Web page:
The base library and GHC 6.10

Simon Peyton-Jones simonpj at
Thu Aug 28 09:02:29 EDT 2008

| We're trying to decide what to do with the base library for GHC 6.10, in
| terms of how much of it should be broken up into separate packages.
| Since the recent proposal about this, we may be rethinking what we want
| to do, and we would welcome your opinions.

Thanks Ian. I found it helpful to number off the advantages and disadvantages so they are easy to refer to, so I enclose a slightly text-processed version of your message below.

My thoughts

* I find (D2), (D3), and (D4) -- see below -- quite strong reasons for maintaining the status quo

* While (A1)-(A3) are advantages, I'm not sure they are powerful enough to want to disturb the status quo in the *short term* (ie before 6.10).

* The exception is SYB, for which we have a willing and active maintainer, so (A1) is very strong.  That isn't the case for any other package.

So my suggestion would be:
  * for 6.10: split out SYB and nothing else
  * later: maybe more, let's see


=================== Text-processed version of Ian's message ===================

We're trying to decide what to do with the base library for GHC 6.10.
Specifically we want to work out

        how much of the current package "base" should
        be split into separate packages.

Since the recent proposal about this (,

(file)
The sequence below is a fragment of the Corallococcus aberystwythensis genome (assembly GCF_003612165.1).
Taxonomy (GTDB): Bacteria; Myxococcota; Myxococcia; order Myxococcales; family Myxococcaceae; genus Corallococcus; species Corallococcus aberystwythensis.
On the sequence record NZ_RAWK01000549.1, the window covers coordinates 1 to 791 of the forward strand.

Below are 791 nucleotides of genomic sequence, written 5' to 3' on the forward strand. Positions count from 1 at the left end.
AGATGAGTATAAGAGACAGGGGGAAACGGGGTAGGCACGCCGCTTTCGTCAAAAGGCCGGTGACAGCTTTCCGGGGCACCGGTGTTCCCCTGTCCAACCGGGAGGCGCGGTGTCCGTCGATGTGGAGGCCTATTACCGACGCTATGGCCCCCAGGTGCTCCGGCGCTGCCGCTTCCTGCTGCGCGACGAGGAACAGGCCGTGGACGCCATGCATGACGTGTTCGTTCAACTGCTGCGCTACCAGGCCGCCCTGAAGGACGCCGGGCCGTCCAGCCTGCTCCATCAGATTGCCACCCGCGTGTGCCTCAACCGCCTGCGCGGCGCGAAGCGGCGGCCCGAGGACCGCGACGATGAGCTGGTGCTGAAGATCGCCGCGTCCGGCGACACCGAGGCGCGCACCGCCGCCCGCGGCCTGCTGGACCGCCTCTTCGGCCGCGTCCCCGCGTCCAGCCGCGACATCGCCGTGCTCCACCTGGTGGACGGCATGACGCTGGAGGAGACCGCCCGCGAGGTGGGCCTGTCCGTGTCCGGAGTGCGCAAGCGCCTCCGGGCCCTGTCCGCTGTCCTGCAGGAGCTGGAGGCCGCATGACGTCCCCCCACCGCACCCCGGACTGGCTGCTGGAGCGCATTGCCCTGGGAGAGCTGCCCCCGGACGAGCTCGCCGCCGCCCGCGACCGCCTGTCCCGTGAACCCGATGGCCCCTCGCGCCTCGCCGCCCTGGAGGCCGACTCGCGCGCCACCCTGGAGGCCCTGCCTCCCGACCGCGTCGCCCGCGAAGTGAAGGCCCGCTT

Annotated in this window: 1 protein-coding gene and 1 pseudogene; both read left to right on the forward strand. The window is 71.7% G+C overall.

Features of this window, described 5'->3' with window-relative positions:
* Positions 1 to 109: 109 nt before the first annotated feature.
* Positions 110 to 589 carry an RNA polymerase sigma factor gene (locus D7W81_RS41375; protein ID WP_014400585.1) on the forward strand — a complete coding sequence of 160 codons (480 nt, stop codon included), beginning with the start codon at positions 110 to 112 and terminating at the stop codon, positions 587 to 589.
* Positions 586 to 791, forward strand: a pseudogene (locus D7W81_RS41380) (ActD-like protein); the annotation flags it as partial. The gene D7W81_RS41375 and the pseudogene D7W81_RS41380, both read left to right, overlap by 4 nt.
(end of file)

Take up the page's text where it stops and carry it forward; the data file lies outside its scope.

we may be rethinking what we want to do, and we would welcome your opinions.

Motivation: why split up "base"?
A1. It becomes possible to separately upgrade the parts, and makes it
   easier for different people to maintain different parts.

A2. It makes it easier to see what the hierarchy is, and to restructure
   the hierarchy, and work towards more of the code being shared
   between different Haskell implementations. Plus it means that
   people can't te-tangle the logically separate components, which is
   all too easy to do when you just have one huge package.

A3. It also means that packages are clearer about what they depend
   on. One possibility, which would be really cool, is to separate all
   the IO modules from the non-IO modules; between that and looking at
   the extensions used (e.g. TH and FFI) it would then be clear
   whether or not a library could do any IO. Of course, the Prelude is
   a hurdle for this goal.

Also, GHC's (still in flux) plan for the base library:
essentially means forking base (as nhc98 would continue to use base in a
darcs repo, while GHC would use it from a git repo, and there are no
plans for any merging between these repos). Therefore any code that is
to be shared between the implementations needs to not be in base, so
from that point of view it would be good to pull out as much as

Why *not* split up "base"?

D1. Splitting up base imposes costs on others.  Specifically, the
   dependencies of packages need to be updated to reflect the
   changes. However, GHC 6.10 will come with a base version 3, as well
   as the new base version 4, so the transition should be much
   smoother than the base 2 -> base 3 transition.

D2. It would be bad to make a change, and then make *another* change to
   the same thing.  So anywhere there is doubt we should leave htings

D3. Several people expressed reservations about a proliferation of